List all the tracks that appeared on The Anthology and indicate which of them you most like?
Henchman, Tough To Bad. Delusions, Remember Me, Fear Stricken Man, The Guilty One, Prisoner of Desire, Screaming In The Night, Battle Bratt, WBAB New York. Tough To Bad (Alternative Version), Henchman (Alternative Version. I have three personal favorite tracks Henchman (for obvious reasons), Delusions, because at the time and even today it was our most ambitious song, and Screaming In The Night which I always loved performing and I believe it was and still is the heaviest song that we recorded.
In how many studios was the album recorded? How much of a difference can you hear from song to song?
It was a patchwork of three different studios. We recorded at Music Palace in Garden City, Justin Time Studio in Smithtown, and Up All Night Studios in North Babylon. The difference was pretty substantial. Some of the songs were recorded on 24 tracks while others were 16 tracks as well as 8 tracks. It was never meant to be released as an album; when we were recording the material on 16 and 8 track they were demos we recorded as part of our package to shop for a record deal. However I will say that the folks at Battle Cry Records did a great job making it sound as cohesive as possible.
How did it come to be that Battle Cry Records released the full length in 2006? How well a job did they do promoting it?
That one came out of left field actually. Matt and I were working on some new music at his home studio. During that time he received an email from this guy Andi from Germany saying he was interested in releasing our material partly due to his knowledge of Henchman on Speed Metal Hell. After my departure in 1986 the band hired a new singer and guitar player and released an album on another German label called US Metal. As far as promotion went they did a great job taking care of the European market. America was our responsibility and while it did OK here stateside it was received much better in Europe.
Why did you decide to leave the band in 1986? Did you rejoin the band at some point before they released the material you mentioned in the 2000s? Were you fronting for any bands in the interim?
My leaving the band had to do with a number of factors. One that I mentioned earlier was the change in the drinking age. I was 18 when it changed to 19 and that created some trouble for the band to get into certain rooms because of my age, the it happened again when it went from 19 to 21 and I was 20 so that kind of ended my time with the band. The other reason for my departure which for me was the bigger problem was that the band started to write material that was more hair metal while I was vehemently opposed to going the commercial bubble gum route. However I did rejoin the band in 1989 to play a series of reunion shows. After I left Battle Bratt I quickly put together a new band called Without Warning which was much heavier than Battle Bratt and proved that the age change wasn’t a problem after all. We played almost every room that Battle Bratt had previously played. After Without Warning disbanded I went on to join a band called Rockslide with Stuttering John of Howard Stern fame as well as Dream Theater, however I walked from Dream Theater after I realized I was going to be a hired gun and not have any involvement in the writing process. After that I joined a Thrash Metal Band called Rugg Ratt consisting of Jason Ian (Scott Ian from Anthrax’s younger brother) as well as Pete Martinez of Murphy's Law. After that I put a band together called Rise which has been a functioning unit for the better part of the last twenty years.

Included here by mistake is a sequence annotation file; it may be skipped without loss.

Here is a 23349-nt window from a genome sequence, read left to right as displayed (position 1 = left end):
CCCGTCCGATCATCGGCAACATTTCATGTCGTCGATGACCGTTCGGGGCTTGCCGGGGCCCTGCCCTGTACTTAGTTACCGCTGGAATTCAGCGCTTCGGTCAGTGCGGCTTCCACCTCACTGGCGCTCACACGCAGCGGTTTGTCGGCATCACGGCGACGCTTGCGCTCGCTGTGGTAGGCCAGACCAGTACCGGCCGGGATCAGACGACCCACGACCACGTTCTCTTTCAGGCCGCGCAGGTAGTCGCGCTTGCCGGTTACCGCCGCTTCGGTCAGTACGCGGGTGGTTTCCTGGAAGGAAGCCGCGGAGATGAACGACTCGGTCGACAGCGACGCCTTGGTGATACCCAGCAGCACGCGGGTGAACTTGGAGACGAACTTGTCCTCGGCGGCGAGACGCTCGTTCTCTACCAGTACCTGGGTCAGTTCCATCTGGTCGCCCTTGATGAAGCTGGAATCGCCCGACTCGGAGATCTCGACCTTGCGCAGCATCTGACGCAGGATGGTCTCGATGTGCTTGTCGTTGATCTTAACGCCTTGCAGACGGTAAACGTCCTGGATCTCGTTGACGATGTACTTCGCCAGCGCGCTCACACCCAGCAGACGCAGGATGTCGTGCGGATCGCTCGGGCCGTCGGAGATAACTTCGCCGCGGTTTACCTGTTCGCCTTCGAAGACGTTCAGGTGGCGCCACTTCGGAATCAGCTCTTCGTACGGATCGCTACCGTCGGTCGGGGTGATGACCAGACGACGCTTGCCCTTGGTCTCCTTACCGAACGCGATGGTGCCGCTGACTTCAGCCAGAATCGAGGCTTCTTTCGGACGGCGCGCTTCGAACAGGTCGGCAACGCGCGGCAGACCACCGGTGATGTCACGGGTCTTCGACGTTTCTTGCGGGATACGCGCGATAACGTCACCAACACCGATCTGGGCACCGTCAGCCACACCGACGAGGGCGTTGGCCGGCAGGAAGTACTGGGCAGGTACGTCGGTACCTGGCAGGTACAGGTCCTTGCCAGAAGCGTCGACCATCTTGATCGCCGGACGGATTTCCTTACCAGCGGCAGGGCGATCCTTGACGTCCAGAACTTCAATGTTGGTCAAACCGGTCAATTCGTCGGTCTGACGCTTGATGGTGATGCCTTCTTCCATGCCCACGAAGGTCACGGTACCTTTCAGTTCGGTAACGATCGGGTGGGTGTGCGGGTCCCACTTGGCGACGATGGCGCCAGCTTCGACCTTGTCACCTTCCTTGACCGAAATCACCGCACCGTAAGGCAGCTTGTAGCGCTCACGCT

How successful were the reunion shows you did with Battle Bratt? Were any of those particularly memorable?
They went really well, we actually only did two of them due to the fact that we were all in other bands at the time. The turnout was good and the response was amazing. I should probably take this moment to say when I left the band it was on good terms. We all remain friends to this day outside the passing of Matt Famighetti in 2014.
Describe your activity with Without Warning and explain how they differed from Battle Bratt. How much material was released by them before they disbanded?
The formation of Without Warning came about a month prior to my leaving Battle Bratt. Seeing as I knew that my time with them was coming to an end I wanted to make sure that I really didn’t miss a beat with my audience. At the time my good friend and guitar player Rich Knapp was looking to put together a real heavy band, more in the vein of Judas Priest and Iron Maiden. I had a history working with Rich just months prior to joining Battle Bratt, so thankfully he witnessed what was going on with my situation in BB and said “hey whenever you’re ready, I’m here”. So it didn’t take much coaxing to get me to make the move. So at that time whenever I wasn’t playing with Battle Bratt I was at Rich’s house writing new material to get this off the ground. As soon as I departed from the band we recruited another guitar player Nick Trotti (Live After Death) as well as Charlie Meltzer (bass), and Ronnie ShaSha (drums). Now our style was straight metal, and by that I mean we weren’t interested in writing commercial music, we went for the throat. As far as the difference between the two bands: Battle Bratt while a heavy metal band at its core was actually a radio friendly band if I can say that. With Without Warning we went back to our roots as underground metal. Sadly the group only stayed together in that lineup for about a year before both guitar players and the drummer left leaving Charlie and I to rebuild. We did but as a four piece rather than a five piece band. Two things that were in stark contrast between the first and second lineup were that 1) we actually got heavier, if that’s at all possible. And 2) we actually got label interest with Virgin Records. But once that fell through we disbanded. And sadly outside of live and band practice recordings we never went into a studio to record anything.